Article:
Bearded iris plants put on a particularly spectacular display this season. The blooms in my small garden were prolific and gorgeous! Now is a good time to evaluate how your iris plants performed this year. If the number of flowers were fewer than previous years or if the patch looks overcrowded with plants and their rhizomes, the food storing structures, it is probably time to divide them.
For these irises to perform at their best each season, a good rule of thumb is to divide the clump every four years. Late July into mid-August, or about four to six weeks after flowering, is a good time to complete the project. When divided at this time, the plants will have adequate time to re-establish their roots in the soil before freezing temperatures arrive.
Gather together a shovel or pitch fork, a sharp kitchen or garden knife, a hose, scissors, and a 9-to-1, water-to-bleach solution to disinfect your cutting tool.
Start by clipping the leaf blades back by two thirds. Next, use the pitch fork to lift the iris clump and gently set it aside. Brush or rinse the soil off the rhizomes and begin to separate them with the knife, dipping the blade into the bleach solution after each cut to reduce the chance of spreading any disease. Cut the rhizomes into smaller sections, which each have a fan of leaves, a firm, healthy section of rhizome and well-developed roots. Discard the older rhizome, which produced the smaller sections. Each will now produce one blooming stalk.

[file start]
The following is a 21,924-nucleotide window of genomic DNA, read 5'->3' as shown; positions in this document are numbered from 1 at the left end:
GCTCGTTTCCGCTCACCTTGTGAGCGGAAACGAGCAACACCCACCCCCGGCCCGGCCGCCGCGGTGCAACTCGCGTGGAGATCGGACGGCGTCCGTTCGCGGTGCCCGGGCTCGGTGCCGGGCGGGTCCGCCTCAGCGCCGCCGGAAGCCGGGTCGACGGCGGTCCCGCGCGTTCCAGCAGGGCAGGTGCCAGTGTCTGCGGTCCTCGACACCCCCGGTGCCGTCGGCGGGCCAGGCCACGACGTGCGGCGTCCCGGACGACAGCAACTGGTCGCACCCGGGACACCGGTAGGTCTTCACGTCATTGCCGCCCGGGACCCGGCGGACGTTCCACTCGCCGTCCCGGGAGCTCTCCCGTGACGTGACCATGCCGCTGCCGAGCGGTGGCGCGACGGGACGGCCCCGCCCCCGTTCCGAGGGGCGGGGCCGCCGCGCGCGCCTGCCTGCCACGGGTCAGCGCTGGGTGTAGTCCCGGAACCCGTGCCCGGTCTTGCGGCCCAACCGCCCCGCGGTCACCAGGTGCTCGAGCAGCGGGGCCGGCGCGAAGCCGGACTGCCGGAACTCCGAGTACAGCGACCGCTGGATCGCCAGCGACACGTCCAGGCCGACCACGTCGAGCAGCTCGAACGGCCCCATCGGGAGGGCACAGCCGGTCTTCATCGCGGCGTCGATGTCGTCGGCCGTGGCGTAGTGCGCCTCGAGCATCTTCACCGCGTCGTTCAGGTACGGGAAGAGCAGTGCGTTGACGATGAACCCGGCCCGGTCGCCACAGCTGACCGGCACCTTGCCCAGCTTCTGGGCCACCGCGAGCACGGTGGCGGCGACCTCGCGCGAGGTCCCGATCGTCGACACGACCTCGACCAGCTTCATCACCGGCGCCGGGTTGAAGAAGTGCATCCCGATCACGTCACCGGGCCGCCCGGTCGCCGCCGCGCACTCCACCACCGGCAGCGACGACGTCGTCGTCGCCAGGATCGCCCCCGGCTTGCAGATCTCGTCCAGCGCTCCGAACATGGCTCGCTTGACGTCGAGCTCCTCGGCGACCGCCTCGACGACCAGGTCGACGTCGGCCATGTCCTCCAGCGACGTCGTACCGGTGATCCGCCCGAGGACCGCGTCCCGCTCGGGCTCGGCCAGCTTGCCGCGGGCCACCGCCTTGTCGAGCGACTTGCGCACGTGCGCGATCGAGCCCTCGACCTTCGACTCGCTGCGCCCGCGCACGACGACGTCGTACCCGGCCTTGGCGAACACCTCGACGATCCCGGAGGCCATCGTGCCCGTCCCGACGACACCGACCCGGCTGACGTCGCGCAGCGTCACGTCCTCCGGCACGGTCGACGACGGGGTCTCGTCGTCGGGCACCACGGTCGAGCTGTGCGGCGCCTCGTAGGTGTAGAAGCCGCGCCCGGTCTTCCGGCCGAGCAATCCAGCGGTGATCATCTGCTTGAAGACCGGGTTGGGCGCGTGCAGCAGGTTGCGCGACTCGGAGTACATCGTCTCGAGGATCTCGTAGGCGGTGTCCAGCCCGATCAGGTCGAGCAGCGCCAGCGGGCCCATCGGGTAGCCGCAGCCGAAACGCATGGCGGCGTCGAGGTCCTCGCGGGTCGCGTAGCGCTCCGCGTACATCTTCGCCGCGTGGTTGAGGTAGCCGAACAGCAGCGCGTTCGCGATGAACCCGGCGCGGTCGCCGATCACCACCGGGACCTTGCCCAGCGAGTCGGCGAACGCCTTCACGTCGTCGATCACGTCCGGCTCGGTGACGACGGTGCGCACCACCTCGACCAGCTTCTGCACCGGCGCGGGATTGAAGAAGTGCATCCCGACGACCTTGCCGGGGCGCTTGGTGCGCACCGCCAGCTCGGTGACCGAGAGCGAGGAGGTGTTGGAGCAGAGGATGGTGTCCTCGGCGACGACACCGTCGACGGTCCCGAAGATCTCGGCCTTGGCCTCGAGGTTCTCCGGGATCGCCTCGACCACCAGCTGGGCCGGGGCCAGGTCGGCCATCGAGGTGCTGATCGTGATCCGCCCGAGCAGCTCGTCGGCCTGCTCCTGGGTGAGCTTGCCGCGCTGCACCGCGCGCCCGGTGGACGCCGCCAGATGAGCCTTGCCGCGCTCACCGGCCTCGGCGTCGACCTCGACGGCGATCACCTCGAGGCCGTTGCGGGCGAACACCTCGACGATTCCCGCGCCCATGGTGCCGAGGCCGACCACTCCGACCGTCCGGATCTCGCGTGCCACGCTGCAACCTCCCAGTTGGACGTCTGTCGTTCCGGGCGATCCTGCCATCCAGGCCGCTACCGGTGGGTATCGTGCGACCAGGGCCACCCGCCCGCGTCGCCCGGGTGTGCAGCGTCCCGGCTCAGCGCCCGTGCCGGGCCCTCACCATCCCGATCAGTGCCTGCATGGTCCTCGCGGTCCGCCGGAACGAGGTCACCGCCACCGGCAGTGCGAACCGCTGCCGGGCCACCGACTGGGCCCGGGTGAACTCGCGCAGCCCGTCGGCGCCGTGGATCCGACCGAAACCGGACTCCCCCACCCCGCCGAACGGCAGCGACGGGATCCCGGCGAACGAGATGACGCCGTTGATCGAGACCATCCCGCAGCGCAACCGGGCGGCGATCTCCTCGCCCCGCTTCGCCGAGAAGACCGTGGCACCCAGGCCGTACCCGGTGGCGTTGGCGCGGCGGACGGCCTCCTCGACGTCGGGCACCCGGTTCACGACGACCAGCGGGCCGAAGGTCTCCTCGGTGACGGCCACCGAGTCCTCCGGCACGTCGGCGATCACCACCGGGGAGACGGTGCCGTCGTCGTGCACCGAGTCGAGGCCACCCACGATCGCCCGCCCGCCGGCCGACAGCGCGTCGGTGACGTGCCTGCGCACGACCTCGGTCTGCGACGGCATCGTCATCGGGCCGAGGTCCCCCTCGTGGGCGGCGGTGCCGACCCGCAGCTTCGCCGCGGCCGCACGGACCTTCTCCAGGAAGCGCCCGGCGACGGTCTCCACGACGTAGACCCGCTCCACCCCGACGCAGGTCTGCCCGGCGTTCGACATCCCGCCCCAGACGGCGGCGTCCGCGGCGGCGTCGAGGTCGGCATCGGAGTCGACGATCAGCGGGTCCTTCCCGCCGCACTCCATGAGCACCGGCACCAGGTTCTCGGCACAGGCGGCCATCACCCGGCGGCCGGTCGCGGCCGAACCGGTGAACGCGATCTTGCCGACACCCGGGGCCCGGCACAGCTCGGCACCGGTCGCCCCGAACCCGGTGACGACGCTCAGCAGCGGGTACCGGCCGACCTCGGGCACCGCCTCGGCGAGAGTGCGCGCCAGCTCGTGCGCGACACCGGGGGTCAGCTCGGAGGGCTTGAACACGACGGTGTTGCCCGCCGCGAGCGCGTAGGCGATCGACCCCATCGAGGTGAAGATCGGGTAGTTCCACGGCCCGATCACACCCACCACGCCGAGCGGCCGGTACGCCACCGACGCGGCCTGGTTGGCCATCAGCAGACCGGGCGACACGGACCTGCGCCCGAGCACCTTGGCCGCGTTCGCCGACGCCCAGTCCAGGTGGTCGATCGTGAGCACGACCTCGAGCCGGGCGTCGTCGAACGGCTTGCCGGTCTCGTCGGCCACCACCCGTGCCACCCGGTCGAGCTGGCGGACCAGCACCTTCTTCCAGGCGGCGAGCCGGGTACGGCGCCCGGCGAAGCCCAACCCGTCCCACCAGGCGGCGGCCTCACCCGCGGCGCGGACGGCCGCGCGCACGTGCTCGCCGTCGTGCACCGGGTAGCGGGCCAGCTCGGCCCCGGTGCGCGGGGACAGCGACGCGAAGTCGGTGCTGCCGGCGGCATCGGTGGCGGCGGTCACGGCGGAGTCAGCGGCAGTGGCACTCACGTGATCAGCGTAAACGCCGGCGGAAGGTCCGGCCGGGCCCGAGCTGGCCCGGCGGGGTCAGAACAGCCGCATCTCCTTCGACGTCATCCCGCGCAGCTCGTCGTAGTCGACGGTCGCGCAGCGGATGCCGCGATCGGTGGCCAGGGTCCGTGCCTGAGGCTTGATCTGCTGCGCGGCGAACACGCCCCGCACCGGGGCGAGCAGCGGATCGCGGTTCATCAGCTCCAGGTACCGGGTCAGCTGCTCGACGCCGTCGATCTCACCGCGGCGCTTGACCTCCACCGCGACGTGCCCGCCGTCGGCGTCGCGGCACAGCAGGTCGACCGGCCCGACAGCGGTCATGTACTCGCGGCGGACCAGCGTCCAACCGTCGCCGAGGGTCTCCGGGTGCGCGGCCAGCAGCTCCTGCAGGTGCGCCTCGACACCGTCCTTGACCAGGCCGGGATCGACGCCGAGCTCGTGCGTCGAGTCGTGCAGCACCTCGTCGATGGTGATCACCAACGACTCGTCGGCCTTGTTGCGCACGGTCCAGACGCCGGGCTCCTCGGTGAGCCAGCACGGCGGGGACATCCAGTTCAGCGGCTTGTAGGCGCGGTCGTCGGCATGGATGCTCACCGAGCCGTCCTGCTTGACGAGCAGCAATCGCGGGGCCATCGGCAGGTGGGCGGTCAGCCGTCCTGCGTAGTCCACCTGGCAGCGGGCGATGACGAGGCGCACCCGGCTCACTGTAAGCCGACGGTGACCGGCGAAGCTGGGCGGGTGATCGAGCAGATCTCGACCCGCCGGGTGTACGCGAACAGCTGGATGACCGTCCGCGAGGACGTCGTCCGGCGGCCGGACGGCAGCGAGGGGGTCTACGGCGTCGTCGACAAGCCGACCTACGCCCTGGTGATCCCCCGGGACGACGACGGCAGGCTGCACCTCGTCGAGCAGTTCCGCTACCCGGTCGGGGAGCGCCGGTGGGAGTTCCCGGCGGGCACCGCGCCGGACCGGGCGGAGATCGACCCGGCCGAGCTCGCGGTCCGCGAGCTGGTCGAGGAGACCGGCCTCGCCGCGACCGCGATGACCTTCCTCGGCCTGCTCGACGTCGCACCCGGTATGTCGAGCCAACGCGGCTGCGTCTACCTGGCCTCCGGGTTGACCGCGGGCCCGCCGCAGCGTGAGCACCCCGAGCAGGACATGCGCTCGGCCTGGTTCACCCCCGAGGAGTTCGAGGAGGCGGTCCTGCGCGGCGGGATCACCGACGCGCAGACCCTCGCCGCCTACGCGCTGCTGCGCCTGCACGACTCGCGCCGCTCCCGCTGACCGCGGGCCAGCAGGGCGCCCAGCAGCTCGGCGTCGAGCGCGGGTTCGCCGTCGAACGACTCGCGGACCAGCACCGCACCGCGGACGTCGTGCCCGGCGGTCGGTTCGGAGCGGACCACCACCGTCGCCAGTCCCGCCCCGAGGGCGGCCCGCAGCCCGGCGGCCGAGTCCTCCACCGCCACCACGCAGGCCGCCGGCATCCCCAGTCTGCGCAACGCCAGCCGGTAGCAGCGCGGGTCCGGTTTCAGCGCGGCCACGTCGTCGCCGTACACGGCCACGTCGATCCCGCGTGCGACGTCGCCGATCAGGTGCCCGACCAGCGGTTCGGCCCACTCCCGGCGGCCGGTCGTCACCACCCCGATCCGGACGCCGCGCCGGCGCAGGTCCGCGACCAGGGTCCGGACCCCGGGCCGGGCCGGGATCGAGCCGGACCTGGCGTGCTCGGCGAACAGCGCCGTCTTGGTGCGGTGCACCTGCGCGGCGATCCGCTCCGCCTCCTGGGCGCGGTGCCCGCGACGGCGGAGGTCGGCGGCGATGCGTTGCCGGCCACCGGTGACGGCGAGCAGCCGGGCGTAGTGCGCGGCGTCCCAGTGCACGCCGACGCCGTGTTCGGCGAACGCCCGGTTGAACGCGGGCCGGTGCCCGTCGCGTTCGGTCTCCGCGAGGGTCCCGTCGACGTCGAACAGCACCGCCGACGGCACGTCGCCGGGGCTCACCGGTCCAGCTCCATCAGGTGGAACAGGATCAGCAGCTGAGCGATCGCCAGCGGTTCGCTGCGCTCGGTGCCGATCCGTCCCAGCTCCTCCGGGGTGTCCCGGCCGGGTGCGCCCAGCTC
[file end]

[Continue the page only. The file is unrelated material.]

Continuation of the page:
A common practice for planting the divisions is to place three rhizomes in a triangular pattern about 12 to 15 inches apart. For a large display, flip the triangle’s base for an adjacent grouping of three and continue the pattern until the desired bed size is achieved. Place each rhizome on a small mound of soil and spread the roots out around it. Fill in with soil and cover so that the rhizome is barely visible.
Bearded iris thrive in full sun in a well-drained soil. They are not heavy feeders and so need little to no extra fertilizer when grown in a fertile soil. A balanced 10-10-10 fertilizer can be used in the spring and again after flowering, applying 1 pound per 100 square feet.
Email your home garden and lawn questions to firstname.lastname@example.org or call the Master Gardener Helpline at 630-955-1123. Visit our website at http://web.extension.illinois.edu/dkk/.
Julie Moore has been a master gardener volunteer with the University of Illinois Extension in DuPage County for 10 years and has a degree in ornamental horticulture from the University of Illinois.Tags: Gardening, Master Gardeners